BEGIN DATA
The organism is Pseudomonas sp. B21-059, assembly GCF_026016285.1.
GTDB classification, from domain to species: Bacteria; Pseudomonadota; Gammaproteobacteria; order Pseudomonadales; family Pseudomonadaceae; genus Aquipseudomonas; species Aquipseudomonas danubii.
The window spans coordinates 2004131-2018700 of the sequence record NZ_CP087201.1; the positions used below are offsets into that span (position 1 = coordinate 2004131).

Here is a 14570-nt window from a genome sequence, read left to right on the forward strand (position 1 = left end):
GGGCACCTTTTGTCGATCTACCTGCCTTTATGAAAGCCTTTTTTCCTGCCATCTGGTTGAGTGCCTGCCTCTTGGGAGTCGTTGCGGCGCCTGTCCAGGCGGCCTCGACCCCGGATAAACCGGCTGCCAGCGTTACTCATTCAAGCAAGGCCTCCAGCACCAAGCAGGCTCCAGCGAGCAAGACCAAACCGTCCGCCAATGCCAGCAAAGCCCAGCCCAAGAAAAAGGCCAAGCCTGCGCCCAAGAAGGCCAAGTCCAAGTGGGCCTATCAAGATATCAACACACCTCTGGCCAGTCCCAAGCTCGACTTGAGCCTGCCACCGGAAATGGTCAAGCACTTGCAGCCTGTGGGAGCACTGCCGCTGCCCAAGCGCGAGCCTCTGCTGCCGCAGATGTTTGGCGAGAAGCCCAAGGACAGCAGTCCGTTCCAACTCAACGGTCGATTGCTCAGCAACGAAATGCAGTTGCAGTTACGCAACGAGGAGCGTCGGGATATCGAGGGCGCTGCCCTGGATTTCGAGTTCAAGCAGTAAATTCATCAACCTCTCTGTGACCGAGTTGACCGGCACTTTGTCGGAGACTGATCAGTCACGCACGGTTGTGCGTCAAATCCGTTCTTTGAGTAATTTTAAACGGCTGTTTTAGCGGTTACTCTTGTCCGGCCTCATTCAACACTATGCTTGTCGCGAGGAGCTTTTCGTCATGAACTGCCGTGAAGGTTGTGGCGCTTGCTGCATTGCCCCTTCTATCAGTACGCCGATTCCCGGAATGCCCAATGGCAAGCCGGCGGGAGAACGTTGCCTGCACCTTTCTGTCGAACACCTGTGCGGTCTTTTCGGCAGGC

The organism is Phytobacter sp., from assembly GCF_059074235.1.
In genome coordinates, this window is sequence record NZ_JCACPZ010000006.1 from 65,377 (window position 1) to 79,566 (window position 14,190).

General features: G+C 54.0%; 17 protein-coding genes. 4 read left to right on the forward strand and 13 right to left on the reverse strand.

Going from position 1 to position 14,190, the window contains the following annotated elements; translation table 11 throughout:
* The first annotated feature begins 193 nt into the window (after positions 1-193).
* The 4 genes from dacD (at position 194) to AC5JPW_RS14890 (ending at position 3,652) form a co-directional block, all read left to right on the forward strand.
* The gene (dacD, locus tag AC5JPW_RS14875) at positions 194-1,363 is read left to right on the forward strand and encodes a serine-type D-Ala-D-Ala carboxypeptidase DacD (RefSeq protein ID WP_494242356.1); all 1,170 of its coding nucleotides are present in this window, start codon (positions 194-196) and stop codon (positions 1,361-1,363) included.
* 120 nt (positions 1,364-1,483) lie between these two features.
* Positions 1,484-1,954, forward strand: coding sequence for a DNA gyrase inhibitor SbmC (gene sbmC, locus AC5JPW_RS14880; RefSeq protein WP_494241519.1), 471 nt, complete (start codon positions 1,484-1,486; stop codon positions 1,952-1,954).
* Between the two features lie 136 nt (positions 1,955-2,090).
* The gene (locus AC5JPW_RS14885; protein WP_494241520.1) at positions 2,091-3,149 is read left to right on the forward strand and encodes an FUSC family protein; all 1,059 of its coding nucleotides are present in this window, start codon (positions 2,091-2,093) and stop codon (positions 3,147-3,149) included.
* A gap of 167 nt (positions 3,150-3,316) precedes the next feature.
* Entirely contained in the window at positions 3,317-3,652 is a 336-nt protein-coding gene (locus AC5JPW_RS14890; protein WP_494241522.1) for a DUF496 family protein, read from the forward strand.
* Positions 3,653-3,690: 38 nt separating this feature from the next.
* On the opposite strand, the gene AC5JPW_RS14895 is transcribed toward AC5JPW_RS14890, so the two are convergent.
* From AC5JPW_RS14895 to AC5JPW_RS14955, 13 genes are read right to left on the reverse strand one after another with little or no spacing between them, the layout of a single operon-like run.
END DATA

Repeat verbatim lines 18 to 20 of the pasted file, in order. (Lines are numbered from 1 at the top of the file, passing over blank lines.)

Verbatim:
* Entirely contained in the window at positions 3,317-3,652 is a 336-nt protein-coding gene (locus AC5JPW_RS14890; protein WP_494241522.1) for a DUF496 family protein, read from the forward strand.
* Positions 3,653-3,690: 38 nt separating this feature from the next.
* On the opposite strand, the gene AC5JPW_RS14895 is transcribed toward AC5JPW_RS14890, so the two are convergent.